In this guide, let’s dive deep into Application Performance Monitoring (APM) and how it works. We’re going to establish the difference between monitoring and management. Additionally, understand how to leverage APM’s full potential and its role among the different parts of the organizations, not just the technical department.
Modern applications bring value to every organization in today’s information age. These applications provide quick responses and real-time problem-solving. Therefore, the applications require a top-notch performance.
Organizations use the concept of Performance Engineering as a tool to combat performance failures. However, the rise of complexities among web technologies makes performance monitoring more difficult.
For example, at the backend, there are intertwined mashups of concerns from infrastructures, dependencies, and others. The highly-distributed, multi-tier, multi-element architectures based on different app development frameworks add difficulties in application performance monitoring.
To get the gist of what’s happening during application performance monitoring we need to understand that all applications are different. As an example, a Business to Consumer (B2C) solution needs monitoring on the performance of their web applications. Business owners require a flawless delivery of the expected end-user experience.
On the other hand, a retail organization using an ERP solution must monitor end-to-end user experience. It includes both internal stakeholders and end-user experience.
With the different types of applications and their complexities, developers and businesses need to level up their monitoring techniques. This is where APM comes into play.
Defining Application Performance Monitoring
Application Performance Monitoring is a solution for capturing and measuring performance metrics. Its main objective is to define Service Level Agreements (SLAs) for the different performance metrics.
Management and monitoring are often interchangeably used. Hence, it is appropriate to establish its difference.
- Management – it has a broader scope of strategies in managing the app’s overall performance. It is a more proactive approach to performance engineering.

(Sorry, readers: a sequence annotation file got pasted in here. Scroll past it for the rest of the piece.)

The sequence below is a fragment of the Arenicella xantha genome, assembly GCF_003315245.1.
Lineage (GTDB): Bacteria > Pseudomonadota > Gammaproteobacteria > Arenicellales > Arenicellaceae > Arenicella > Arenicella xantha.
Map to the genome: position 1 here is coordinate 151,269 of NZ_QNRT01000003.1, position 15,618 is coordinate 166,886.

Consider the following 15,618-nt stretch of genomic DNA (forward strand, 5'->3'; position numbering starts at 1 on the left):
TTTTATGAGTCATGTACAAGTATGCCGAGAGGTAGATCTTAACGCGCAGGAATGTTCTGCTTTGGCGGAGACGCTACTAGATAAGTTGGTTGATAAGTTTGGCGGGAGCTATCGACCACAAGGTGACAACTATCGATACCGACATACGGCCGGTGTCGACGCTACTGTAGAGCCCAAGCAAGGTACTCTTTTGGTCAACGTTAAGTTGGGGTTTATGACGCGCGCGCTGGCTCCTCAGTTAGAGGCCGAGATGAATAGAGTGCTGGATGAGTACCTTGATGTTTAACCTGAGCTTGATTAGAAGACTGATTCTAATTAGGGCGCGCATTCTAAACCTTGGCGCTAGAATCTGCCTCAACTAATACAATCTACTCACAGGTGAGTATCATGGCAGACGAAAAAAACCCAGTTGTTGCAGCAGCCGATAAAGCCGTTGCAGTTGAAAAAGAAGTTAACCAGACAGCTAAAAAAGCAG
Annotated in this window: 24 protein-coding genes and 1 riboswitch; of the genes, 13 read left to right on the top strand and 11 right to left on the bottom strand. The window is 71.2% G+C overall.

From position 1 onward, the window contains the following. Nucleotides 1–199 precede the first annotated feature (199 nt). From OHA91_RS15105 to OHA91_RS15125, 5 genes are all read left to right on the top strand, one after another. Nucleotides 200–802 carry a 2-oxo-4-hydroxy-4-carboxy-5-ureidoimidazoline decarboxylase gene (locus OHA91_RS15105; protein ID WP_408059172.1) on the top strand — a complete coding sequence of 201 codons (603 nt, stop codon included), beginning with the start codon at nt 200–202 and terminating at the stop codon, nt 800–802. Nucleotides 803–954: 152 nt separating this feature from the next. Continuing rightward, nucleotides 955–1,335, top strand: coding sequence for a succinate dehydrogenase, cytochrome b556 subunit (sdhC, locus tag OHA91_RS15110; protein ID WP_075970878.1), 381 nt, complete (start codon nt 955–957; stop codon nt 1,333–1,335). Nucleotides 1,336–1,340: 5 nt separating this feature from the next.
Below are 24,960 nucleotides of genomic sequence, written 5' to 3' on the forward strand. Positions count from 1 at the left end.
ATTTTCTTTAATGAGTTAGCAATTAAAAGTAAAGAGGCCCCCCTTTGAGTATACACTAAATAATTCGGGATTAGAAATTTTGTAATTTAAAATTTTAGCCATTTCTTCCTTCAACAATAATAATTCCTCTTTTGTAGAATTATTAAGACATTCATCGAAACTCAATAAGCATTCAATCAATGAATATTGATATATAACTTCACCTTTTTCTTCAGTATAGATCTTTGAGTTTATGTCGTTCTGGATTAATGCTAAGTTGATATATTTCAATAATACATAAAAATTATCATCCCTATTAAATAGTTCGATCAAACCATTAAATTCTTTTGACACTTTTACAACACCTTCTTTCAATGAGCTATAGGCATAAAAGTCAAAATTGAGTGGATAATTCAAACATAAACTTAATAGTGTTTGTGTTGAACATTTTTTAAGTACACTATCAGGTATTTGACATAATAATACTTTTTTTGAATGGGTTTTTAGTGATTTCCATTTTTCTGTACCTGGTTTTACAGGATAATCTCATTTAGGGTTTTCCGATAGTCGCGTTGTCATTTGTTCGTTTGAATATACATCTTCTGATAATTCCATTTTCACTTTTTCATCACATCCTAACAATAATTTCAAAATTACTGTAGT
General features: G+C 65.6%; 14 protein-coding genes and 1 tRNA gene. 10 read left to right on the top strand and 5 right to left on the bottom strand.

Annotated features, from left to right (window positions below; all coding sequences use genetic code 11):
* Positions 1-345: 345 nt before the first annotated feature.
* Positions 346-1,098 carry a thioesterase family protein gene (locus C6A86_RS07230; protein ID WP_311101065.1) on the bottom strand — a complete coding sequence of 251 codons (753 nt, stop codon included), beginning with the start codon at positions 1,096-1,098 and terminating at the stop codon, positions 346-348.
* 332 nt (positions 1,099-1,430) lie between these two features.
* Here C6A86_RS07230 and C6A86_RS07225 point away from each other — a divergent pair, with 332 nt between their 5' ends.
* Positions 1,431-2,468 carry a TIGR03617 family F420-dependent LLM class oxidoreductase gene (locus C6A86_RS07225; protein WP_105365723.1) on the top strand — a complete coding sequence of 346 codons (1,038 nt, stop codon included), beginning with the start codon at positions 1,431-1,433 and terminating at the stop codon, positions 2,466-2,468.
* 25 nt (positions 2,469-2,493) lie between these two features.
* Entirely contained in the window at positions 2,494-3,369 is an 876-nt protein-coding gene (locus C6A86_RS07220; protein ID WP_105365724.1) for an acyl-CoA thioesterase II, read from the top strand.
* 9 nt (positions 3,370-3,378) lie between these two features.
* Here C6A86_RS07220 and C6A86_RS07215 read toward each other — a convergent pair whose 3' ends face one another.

- Monitoring – falls under the management category. It plays a critical role as it points out that there is a problem within your application and provides a reactive approach.
To fully understand, let’s have an actual use case.
For example, monitoring solutions will alert you when your Python app has memory spikes. However, management solutions take it a step further. It will help you mitigate issues, starting with code application dependencies, memory trends, and user experience.
It means monitoring informs that users encountered problems. Management helps find the root cause of why these problems occurred. As a result, the latter provides a complete strategy ensuring full visibility into the app performance.
Furthermore, application performance monitoring tools are easy to set up. Their architecture is either intrusive or non-intrusive. Meaning, these tools are generally designed to run outside of the application container. For example, you can find latent bugs using Prefix. Prefix can run on the second monitor and regularly initiates connections at predefined time intervals.
Also, application performance monitoring tools are comparatively lower in cost. Its design works primarily with obtaining different performance metrics such as queue length, heap size, concurrent users, thread pool size, etc.).
These tools work best when combined with system monitoring tools such as CPU utilization, memory utilization, etc to provide a holistic view of performance across your applications when paired with user experience management tools.
How does it work?
Since application performance monitoring is one of the aspects of Performance Engineering, it works by:
- Tracking your app’s behavior if it is within normal parameters;
- If not, it will start sending alerts;
- Collecting data with the source of the problem;
- Analyzing data and logs;
- Offering insight into the possible root cause.
Five Major Elements to Monitor
With the number of performance metrics, it is difficult on what to prioritize. Here is a summary of the APM Conceptual Framework from Gartner to help you know what metrics to monitor.
The end-user experience is a high priority metric to monitor. This type of monitoring provides alerts on how a software application behaves from a user’s point of view. Such examples include slow loading time, downtime, or errors (e.g., HTTP errors).
Application Runtime Architecture
Monitoring the application architecture includes dependency mappings. It understands how the network topologies interact and follows the process of discovery, modeling, and display. The mapping out of all the application’s components and how it is interconnected provides a clear setup and makes problem detection easier.
Business transaction profiling
Business transaction profiling starts with analyzing the flow of every user transaction. It then isolates specific interactions where performance issues are present. This type of monitoring is also known as tracing.
It tracks the user’s journey and works around from frontend to backend. It finds the exact line of code, database query, or third-party integrations that affects application performance.
Application deep-dive analysis
This process collects performance metrics from all the components in the application infrastructure. A robust monitoring solution executes a clear path starting with code execution (e.g., springs, struts, etc.) to the URL rendering, user request, and the origin of the request.
Analytics and Reporting
The fifth part of the conceptual framework refers to analyzing and reporting data. It identifies usage patterns, trends, and performance issues. Developers can leverage this feature in almost all applications performance monitoring since it helps build a better plan in dealing with errors before they happen and affect end-users.